Obama Race-Baits By Quoting Malcolm X; PLUS: McCain Is Like George Wallace?

John McCain has been accused by the Obama campaign and its surrogates of inciting racism for calling Obama’s lack of honesty and untruthfulness “lies.” In fact, it was actually Obama’s campaign that called McCain a liar first. If McCain honestly returns fire, he is a racist for saying a half-black man is not telling the truth.

Sen. Obama himself has decided to use rhetoric that essentially reminds his voters of Malcolm X and civil rights when he said, in the video above, that:

People will not be hoodwinked. We will not be bamboozled.

Keep in mind, the post-race candidate has already played the race card with reference to his looks and his name, and how he thinks the message we’re sending is to be afraid of him based upon those features.

He used the same line of attack against Sen. Hillary Clinton in South Carolina in the Democratic primaries. You can thank The New Republic for the legwork published back on May, 28, 2008:

His use of the phrase is resonant. It comes from a scene in Malcolm X, where Denzel Washington warns black people about the hidden evils of “the White Man” masquerading as a smiling politician: “Every election year, these politicians are sent up here to pacify us,” he says. “You’ve been hoodwinked. Bamboozled.”

By uttering this famous phrase, Obama told his black audience everything it needed to know. He was helping to convince blacks that the first two-term Democratic president in 50 years, a man referred to as the first black president, is in fact a secret racist. As soon as I heard that Obama had quoted from Malcolm X like this, I knew that Obama would win South Carolina by a massive margin.

To this I respond, I don’t care that you’re half-black. Personally, I would love to elect a black man or woman, or any other race/ethnicity, to the office of the Presidency, provided that they espouse conservative, Christian, and wholly American ideals. I would be far more comfortable with Dr. Alan Keyes, Dr. Condoleezza Rice, or Gen. Colin Powell.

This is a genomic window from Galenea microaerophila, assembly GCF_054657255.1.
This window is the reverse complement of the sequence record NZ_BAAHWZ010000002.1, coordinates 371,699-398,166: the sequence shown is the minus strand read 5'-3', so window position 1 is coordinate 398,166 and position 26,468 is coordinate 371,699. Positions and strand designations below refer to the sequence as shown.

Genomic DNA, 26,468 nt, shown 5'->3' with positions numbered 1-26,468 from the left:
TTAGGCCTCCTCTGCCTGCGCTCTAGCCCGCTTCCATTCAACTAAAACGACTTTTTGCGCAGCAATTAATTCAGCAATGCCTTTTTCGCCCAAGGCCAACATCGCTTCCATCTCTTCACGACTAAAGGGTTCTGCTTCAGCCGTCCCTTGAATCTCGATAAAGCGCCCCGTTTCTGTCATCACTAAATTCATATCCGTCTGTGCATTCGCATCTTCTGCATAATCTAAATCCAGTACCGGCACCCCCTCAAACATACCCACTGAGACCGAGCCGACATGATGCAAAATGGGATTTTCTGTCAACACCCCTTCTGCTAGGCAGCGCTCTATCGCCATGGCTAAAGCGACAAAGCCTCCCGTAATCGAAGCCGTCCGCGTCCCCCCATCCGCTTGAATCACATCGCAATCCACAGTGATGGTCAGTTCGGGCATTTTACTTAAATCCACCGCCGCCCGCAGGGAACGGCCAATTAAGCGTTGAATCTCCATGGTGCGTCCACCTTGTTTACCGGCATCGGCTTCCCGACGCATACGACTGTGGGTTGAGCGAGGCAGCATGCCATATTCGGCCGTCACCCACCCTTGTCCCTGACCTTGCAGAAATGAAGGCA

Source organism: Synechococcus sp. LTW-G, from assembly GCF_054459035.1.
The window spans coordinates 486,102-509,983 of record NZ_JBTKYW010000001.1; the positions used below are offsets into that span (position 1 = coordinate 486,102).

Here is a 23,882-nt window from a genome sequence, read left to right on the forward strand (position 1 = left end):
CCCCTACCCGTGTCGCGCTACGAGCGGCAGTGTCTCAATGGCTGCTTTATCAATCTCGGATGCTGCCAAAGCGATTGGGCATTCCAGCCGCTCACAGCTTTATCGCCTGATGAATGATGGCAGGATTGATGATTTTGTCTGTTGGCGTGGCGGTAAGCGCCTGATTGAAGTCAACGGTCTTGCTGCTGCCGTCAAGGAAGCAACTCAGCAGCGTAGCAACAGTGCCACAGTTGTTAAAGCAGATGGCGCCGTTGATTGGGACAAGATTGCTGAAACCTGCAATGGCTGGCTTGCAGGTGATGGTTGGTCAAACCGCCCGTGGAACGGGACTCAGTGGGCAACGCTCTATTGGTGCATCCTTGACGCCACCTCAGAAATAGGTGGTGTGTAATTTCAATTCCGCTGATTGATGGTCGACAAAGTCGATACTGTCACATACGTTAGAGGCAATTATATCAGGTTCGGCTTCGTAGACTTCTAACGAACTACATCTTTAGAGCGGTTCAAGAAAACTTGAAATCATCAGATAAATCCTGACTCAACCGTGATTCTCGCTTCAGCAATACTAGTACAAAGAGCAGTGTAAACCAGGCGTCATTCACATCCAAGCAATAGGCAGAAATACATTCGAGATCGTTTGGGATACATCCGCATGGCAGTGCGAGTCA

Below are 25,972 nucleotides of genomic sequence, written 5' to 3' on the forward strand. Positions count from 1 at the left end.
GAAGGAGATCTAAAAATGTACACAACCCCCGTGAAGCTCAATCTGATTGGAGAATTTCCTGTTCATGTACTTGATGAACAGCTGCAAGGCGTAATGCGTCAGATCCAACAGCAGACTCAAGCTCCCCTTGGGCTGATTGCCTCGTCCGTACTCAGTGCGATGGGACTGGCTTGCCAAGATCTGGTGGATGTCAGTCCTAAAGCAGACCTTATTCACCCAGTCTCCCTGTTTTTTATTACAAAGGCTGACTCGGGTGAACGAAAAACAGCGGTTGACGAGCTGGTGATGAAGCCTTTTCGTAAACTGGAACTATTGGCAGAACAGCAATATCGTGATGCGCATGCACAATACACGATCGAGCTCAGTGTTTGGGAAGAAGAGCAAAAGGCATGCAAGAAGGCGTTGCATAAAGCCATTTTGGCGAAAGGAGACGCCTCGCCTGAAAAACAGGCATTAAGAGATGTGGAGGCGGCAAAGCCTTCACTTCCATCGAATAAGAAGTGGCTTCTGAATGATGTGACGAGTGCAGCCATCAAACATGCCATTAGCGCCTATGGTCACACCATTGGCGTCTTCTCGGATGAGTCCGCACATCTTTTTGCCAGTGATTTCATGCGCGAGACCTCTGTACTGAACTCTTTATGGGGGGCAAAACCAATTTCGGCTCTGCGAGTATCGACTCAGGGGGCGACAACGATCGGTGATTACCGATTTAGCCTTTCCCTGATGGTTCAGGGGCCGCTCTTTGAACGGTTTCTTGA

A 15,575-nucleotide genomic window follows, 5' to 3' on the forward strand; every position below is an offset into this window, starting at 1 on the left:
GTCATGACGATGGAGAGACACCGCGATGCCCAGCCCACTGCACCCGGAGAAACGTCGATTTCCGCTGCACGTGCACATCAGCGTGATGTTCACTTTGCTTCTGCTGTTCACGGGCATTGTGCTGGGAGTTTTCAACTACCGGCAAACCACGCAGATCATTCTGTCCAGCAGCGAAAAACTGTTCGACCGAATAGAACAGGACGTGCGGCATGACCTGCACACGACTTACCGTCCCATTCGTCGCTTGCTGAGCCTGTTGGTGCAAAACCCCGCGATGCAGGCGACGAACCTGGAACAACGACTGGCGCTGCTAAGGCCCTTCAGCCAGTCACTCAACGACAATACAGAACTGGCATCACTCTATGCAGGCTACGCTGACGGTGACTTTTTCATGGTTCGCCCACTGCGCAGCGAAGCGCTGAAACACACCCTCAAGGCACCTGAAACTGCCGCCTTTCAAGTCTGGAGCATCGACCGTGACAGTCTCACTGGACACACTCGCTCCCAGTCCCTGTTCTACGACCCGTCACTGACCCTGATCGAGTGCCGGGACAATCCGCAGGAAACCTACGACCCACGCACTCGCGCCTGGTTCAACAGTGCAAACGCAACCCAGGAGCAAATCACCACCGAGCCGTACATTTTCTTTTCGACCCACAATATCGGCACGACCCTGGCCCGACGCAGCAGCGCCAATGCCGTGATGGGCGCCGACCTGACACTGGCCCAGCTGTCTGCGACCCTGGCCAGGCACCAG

Meanwhile a Barack Obama surrogate, Congressman John Lewis (D-GA), takes it a step further and accuses the McCain-Palin campaign of acting like Gov. George Wallace.

As one who was a victim of violence and hate during the height of the Civil Rights Movement, I am deeply disturbed by the negative tone of the McCain-Palin campaign.  What I am seeing reminds me too much of another destructive period in American history.  Sen. McCain and Gov. Palin are sowing the seeds of hatred and division, and there is no need for this hostility in our political discourse.

During another period, in the not too distant past, there was a governor of the state of Alabama named George Wallace who also became a presidential candidate.  George Wallace never threw a bomb.  He never fired a gun, but he created the climate and the conditions that encouraged vicious attacks against innocent Americans who were simply trying to exercise their constitutional rights.  Because of this atmosphere of hate, four little girls were killed on Sunday morning when a church was bombed in Birmingham, Alabama.

First, Rep. Lewis, if you are so concerned about repeat of the 1960s, perhaps you should discuss with your candidate his responsibility to reign in the corruption of his own constituents in election stealing and economic irresponsibility that have left responsible Americans holding the country’s economy together.

Second, Rep. Lewis, if you are so concerned about a repeat of the 1960s, perhaps you should discuss with your candidate that his tone of race-baiting (as evidenced in the above link) and the need to buy votes by promising your voters a check from the government as a thank you is a corruption borne from redistribution of wealth and Chicago-style manipulation tactics.

Third, Rep. Lewis, you are just as guilty as charged for characterizing Sen. McCain to Gov. Wallace. Make no mistake, the discontent in America right now is not about race. It is about ideology: socialism vs. capitalism and liberalism vs. conservatism. You are correct, sir, it is reaching a fever pitch. Americans are angry and tired of politicians who are gutless and consumed with cowardice by refusing to stand on American principles and the framer’s design for government as outlined in our Constitution.

Rep. Lewis, you could do a lot for the country by looking past your civil right’s experience to the founding of the nation, if your selective memory will allow it. If not, you should simply remove yourself from the dialogue of manipulation that you are only encouraging.

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More discussion at Hot Air, RedState.

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